He was one of six sons and rough around the edges. She was one of four daughters and � as she admitted � "spoiled rotten." They met in 1916, in San Antonio, Texas, where her Iowa family wintered, and he was stationed. He paid for her wedding ring with his poker earnings. Their early furniture consisted of orange crates, and she liked to claim she "could squeeze a dollar until the eagle screamed." They were married for 53 years, and weathered countless moves, years of separation, and many tragedies � including the death of their first son, at age 3, of scarlet fever. In 1942, he wrote her this: "You are a thorobred, and, merely incidentally, I love the hell out of you."
Such were Dwight David Eisenhower and his bride, Mamie Doud Eisenhower. This is a sentimental book � the author, Susan Eisenhower, is their granddaughter � but an illuminating and moving one, too. Mamie urged Ike, in 1927, to accept a job writing a military guidebook to World I battlesites. Without his consequent deep knowledge of European terrain, who knows how World II might have gone? During the war, when they were apart for three years and he faced titanic pressures every day, he listened to a recording of her voice over and over, for comfort and inspiration.
Because this book is more about her than him, it can't help but sometimes seem trivial, compared to the monumental events in her husband's life. While Ike is plotting North African campaigns, we learn about, say, Mrs. Ike's system for packing their belongings. Mamie was a wife first and foremost, very much a Victorian lady. Indeed, she once cautioned her new daughter-in-law that "tired bedroom slippers and runover heels were a sure way to lose a husband."
Although Mamie once groused that "the only way to get along with [Ike] is to give him his own way constantly," he observed that she was capable of "giving me Hail Columbia," when necessary. They shared much adventure � in their Panama years, Mamie had Ike kill bats with his ceremonial dress saber, and in Paris, the Eisenhowers threw so many parties, they dubbed a bridge near their house "Pont Mamie." Yet she never lost her no-nonsense charm. She wore her class ring and charm bracelet even at state functions. It's hard not to be fond of her. As the old slogan ran: "I Like Ike but I
Love Mamie." -- Salon
This sympathetic and competently crafted biography of President Eisenhower's first lady is written by her granddaughter, founder of the Center for Post-Soviet Studies (
Breaking Free: A Memoir of Love and Revolution). The Eisenhowers were married for 53 years and, despite the difference in their backgrounds (she was wealthy, while his family struggled financially), according to the author, they were devoted to each other. Because "Ike" had embarked on an army career, Mamie (1896-1979) had to adjust to a life of constant moves and separations. Drawing on letters and conversations with Mamie, the author chronicles her long career as an army wife and gives a brief overview of the White House years. Included is a moving account of the tragic death of Ike and Mamie's young son. A traditional wife, Mamie focused on homemaking and, although disturbed by rumors of her husband's affair during WWII, she believed his denials. The author discounts rumors of Mamie's alcoholism, blaming her supposed instability on inner-ear problems. Photos not seen by PW. (Nov.)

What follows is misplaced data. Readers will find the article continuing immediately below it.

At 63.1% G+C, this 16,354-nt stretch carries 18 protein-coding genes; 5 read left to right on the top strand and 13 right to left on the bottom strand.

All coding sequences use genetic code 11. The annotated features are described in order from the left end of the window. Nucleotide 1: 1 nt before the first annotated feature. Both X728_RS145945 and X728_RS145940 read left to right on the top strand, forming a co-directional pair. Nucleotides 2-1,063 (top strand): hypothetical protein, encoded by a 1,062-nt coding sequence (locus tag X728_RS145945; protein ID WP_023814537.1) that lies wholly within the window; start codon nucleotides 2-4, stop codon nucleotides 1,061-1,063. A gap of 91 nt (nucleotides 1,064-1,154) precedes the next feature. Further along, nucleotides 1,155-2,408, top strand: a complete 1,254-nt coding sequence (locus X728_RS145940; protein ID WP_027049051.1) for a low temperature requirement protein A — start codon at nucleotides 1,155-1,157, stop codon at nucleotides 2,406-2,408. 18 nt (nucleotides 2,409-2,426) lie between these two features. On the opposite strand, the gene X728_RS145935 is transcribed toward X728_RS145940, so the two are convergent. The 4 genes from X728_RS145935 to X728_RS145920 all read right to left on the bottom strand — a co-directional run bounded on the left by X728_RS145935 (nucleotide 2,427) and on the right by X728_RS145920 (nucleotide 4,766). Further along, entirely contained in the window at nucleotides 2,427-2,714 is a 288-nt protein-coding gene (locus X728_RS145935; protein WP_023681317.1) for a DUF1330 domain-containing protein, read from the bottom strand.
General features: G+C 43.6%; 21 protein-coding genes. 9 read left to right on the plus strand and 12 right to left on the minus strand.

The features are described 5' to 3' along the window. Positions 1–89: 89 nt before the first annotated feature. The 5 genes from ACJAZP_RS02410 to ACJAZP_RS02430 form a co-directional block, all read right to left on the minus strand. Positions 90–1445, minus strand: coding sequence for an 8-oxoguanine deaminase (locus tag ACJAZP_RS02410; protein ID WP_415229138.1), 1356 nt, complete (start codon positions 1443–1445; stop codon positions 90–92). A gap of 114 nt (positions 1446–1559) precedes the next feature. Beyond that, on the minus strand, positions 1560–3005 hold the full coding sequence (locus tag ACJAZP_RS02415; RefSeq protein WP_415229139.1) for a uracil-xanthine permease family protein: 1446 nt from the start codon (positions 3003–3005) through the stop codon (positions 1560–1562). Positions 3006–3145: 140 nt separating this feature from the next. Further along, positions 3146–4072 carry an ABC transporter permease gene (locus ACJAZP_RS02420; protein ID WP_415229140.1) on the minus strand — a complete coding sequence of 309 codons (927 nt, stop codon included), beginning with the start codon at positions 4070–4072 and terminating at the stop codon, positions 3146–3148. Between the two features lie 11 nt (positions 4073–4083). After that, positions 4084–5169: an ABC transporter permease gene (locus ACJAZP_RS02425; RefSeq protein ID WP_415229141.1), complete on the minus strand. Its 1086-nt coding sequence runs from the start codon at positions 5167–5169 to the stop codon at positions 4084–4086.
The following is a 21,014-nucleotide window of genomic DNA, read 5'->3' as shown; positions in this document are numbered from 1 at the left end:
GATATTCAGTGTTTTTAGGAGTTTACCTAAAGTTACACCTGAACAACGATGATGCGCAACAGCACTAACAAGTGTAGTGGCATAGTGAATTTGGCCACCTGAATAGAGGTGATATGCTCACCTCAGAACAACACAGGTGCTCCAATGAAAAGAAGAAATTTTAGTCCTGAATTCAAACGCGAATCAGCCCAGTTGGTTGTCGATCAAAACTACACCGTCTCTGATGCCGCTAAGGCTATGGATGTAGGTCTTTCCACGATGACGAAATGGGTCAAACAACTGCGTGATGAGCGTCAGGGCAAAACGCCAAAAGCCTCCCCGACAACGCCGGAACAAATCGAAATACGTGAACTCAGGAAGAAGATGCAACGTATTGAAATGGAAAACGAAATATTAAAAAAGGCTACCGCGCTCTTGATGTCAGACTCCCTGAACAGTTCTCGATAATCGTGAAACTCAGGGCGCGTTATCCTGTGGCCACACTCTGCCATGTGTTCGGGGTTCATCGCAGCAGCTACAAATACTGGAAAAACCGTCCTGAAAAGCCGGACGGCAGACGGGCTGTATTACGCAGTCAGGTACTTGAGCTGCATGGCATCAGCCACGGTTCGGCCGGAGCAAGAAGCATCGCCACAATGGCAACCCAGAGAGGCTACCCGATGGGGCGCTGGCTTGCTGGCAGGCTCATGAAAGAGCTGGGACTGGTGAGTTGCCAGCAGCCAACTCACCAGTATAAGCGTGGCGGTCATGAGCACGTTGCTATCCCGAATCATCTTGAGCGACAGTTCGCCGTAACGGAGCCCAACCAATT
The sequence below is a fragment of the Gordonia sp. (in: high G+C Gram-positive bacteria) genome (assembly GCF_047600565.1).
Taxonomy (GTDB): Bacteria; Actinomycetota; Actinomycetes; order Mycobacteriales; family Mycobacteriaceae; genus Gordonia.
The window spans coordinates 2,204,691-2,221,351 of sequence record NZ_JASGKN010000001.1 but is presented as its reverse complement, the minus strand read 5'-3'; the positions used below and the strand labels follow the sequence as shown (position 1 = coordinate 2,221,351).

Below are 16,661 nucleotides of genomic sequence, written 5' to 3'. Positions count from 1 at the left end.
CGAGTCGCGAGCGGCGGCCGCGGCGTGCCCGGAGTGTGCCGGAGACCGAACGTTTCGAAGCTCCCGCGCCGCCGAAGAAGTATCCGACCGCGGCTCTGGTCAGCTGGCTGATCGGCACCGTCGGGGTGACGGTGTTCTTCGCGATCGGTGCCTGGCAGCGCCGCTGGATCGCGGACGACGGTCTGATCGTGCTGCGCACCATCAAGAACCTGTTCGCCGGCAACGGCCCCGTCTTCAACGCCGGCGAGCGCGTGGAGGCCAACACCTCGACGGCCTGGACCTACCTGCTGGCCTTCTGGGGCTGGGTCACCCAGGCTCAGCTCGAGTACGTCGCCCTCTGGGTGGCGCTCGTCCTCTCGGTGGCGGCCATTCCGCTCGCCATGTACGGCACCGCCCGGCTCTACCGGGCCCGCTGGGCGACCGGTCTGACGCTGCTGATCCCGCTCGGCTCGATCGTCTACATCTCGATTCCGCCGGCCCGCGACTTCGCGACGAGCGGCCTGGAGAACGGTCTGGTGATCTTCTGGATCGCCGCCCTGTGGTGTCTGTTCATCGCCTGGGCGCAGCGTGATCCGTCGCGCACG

Publishers Weekly - Publisher's Weekly
The First Lady was once seen as the ultimate social and family support for the president, but her role has grown controversial, no matter how the particular woman interprets her part. Mamie Eisenhower chose the traditional rolebeing "the best Mrs. Eisenhower" anyone could be. Her granddaughter Susan (
Breaking Free: A Memoir of Love and Revolution, LJ 5/15/95) took the more modern route of divorce, remarriage, and career but still takes a warm and sympathetic view of Mamie's life. A largely pampered child (although haunted by death in the family), Mamie followed the rugged life of a soldier's wife and endured the death of her firstborn child, long separations from a beloved but sometimes autocratic husband, and life at overseas hardship posts. Even with World War II fame, rumors, and life in the White House fishbowl, Mamie continued to deal with her fears, love her family, and remain devoted to Ike. Enhanced by unpublished letters (including many long, loving ones to Eisenhower), this work is a good attempt at exploring a woman of another time who lived in a different state of grace. [Previewed in Prepub Alert, LJ 8/96.]Katherine E. Gillen, Luke AFB Lib., Goodyear, Ariz.